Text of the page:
The Chevrolet Masters
Overall the thirties and early forties were good and innovative years for the Chevrolet marque. In 1933 Chevy introduced two classes of car, the Master Eagle for the upscale market and the mid-year arrival Mercury for the budget-conscious. Styling was more streamlined on the Eagle, bumpers were standard, and Starterators were included. Starterators connected the accelerator to the starter motor, enabling a driver to restart an accidentally stalled engine with the tap of a foot. 450,000 Eagles were produced during the 1933 year and customers began referring to the Eagle as the Master. The name change stuck.
In 1934 Chevrolet stressed speed on the Master with its "Blue Streak" engine; cars could reach 80 mph with 12% greater fuel economy. The Master had graduated to a 112-inch wheelbase and had as an option "Knee-Action" front suspension (also known as Dubonnet independent suspension, it provided true vertical motion to the front wheel and meant improved handling and ride). As 1934 ad text had it, "The same old roads — but a brand new ride." More modern styling was topped off with a new design for the dashboard and a snazzy rear mount tire.
Targeting middle-class purchasers, Chevrolet claimed its 1935 Standard and new Master DeLuxe (upscale version) brands were "The Most Finely Balanced Low-Priced Car Ever Built." The Master DeLuxe with its all-steel body was an inch longer than the 34s and came in several body styles, all with suicide (rear-hinged) doors. The two-passenger coupe sold for $560 and the Sport Coupe with rumble seat for $600. The two-door Coach cost $580 and the four-door version $640. The buying public expressed a real preference for enclosed models and for models with a trunk option. But customers weren't really biting on these cars; Chevrolet sales gave way to Ford's for the first time since 1930.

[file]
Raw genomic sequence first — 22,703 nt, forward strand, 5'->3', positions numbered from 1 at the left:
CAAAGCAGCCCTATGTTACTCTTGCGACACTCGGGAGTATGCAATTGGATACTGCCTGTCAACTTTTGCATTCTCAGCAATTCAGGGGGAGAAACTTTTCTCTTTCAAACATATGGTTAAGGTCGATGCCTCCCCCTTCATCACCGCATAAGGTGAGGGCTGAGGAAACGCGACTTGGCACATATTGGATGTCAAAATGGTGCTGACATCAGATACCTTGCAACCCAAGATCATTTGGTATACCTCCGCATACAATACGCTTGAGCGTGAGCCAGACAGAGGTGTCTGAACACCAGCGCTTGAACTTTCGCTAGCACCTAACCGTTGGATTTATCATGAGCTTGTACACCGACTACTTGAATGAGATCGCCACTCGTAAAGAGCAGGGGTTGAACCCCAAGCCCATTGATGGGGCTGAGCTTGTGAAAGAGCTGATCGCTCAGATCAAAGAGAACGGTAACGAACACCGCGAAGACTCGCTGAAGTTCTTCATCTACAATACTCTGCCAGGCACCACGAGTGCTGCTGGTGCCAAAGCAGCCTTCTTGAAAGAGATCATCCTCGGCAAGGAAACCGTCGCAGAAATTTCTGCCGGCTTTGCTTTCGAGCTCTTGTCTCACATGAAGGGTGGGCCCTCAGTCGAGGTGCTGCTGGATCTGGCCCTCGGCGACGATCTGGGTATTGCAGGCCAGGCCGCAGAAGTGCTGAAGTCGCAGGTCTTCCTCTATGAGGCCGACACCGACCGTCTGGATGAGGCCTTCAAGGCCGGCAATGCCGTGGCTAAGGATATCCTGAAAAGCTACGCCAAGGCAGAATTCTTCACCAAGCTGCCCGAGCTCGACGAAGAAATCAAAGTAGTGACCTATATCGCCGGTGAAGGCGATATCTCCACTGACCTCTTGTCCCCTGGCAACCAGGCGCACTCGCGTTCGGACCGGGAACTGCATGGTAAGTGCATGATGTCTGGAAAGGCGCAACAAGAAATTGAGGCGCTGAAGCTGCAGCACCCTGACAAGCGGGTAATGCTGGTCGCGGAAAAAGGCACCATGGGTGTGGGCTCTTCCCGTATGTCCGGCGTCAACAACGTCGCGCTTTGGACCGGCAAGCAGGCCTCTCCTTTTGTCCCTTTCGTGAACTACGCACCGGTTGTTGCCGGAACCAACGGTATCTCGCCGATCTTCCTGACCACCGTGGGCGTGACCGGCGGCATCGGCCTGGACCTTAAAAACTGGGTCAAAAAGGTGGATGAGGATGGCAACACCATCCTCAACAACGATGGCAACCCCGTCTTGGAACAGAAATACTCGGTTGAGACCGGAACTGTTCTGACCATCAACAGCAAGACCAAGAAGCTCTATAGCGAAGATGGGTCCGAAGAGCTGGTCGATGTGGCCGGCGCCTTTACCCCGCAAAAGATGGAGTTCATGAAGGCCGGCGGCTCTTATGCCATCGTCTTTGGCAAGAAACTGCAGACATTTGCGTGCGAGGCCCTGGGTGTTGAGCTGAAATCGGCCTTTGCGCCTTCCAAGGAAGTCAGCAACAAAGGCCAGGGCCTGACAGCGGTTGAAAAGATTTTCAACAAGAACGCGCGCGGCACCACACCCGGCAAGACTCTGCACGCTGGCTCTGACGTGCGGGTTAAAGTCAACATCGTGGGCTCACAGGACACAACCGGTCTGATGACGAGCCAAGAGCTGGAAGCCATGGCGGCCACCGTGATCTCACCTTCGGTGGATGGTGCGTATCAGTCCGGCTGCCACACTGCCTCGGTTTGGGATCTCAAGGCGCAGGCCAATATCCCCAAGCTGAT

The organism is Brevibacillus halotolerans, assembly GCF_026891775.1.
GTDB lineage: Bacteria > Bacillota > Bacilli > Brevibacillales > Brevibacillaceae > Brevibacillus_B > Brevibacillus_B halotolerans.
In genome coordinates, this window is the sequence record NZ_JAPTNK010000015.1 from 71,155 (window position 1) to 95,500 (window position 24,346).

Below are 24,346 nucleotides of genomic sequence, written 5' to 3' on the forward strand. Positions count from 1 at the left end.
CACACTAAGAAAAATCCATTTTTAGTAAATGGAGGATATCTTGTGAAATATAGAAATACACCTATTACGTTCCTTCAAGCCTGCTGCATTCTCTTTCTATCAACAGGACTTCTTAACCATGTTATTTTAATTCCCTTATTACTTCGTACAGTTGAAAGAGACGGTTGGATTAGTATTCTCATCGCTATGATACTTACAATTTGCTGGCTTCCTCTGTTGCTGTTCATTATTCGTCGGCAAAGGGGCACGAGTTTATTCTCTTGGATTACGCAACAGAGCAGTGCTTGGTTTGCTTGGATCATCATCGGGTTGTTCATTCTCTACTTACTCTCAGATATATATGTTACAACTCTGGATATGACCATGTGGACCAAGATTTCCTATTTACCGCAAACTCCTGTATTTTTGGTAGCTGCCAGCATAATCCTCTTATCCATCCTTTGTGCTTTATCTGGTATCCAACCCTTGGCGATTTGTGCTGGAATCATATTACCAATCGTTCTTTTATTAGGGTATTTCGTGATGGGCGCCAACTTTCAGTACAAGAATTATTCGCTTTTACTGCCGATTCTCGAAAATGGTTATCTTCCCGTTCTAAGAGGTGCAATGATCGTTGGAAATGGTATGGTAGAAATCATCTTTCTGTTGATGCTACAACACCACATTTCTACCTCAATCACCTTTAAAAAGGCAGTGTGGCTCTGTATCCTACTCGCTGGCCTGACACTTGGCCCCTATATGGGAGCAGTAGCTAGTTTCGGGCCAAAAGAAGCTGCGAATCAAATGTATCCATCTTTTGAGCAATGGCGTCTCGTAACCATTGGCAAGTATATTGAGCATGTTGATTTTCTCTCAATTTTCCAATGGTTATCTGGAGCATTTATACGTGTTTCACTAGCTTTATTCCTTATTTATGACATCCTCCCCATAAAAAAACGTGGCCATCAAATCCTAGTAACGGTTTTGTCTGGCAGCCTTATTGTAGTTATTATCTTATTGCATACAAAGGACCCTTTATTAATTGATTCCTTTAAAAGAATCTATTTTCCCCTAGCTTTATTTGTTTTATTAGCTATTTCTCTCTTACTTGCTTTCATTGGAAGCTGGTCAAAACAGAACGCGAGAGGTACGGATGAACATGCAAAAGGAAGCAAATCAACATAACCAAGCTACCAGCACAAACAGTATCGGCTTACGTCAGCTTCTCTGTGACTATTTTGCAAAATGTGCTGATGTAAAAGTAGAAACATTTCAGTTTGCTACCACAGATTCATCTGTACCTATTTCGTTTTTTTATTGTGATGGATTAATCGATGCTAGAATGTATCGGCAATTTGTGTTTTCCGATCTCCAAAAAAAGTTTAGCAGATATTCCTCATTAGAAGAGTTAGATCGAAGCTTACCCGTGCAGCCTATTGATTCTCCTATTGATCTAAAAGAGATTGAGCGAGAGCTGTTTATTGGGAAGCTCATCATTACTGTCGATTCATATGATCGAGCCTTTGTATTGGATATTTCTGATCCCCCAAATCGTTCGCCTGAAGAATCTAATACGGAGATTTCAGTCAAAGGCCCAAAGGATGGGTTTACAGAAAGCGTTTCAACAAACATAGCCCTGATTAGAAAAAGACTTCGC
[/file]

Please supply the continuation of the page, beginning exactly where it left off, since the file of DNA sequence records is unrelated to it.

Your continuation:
Sales came back in 1936 with the debut of 4-wheel hydraulic brakes, front-hinged doors, a narrower "fencer's mask" radiator grille, more bright work, and smaller, longer headlights. Master seat cushions were built with individually wrapped coils for greater comfort. Contrasting wheel paint and whitewall tires set off the Master DeLuxe hailed as "The Only Complete Low-Priced Car".
Chevrolet's 1937 Master and Master DeLuxe were also marketed as "the complete car, completely new." After investing $26 million, an amazing sum in those days, to retool the car, Chevy was anxious to let the motoring public in on the impressive results. Jules Agramonte, designer of the 1934 LaSalle and a stylist in Harley Earl's Art & Color Department, had delivered what Earl called "Diamond Crown Speedline" styling. The body was a stronger version with the box girder chassis frame, longer and wider than prior years with more ample interior space. For the first time the body was all-steel, surprisingly reducing its weight by roughly 150 pounds. There were six body types, three each for the Master and Master DeLuxe versions. Wheel size was reduced to 16 inches, leading to a lower profile. But the real design highlight was a downward sloping body crease (speedline) that began in the space between the far end of the hood and front fender, crossed the cowl, and continued onto the front door — very sleek.
There was a new, larger 6-cylinder engine, as well, rated at 85 hp, the same rating enjoyed by Ford's popular flathead V-8. There were hydraulic brakes, three-speed synchromesh manual transmission, and hypoid gears rather than the earlier spiral bevel cogs. The cars also sported upgraded upholstery and extras like sun visors and an arm rest on the passenger side. Chevy bumped the price up, too, by a few hundred dollars — but sales still outpaced Ford's.
In light of a significant change facing General Motors, that was quite an achievement. Throughout most years of the Great Depression period they maintained a 10% profit margin. That was quite a feat, managed in part by closing some plants, laying off workers, and reducing salaries and wages. Assembly line speeds increased and workers had to work overtime — with no extra pay. Many jobs were dangerous and benefits were few. Workers complained that these working conditions left them exhausted and ill.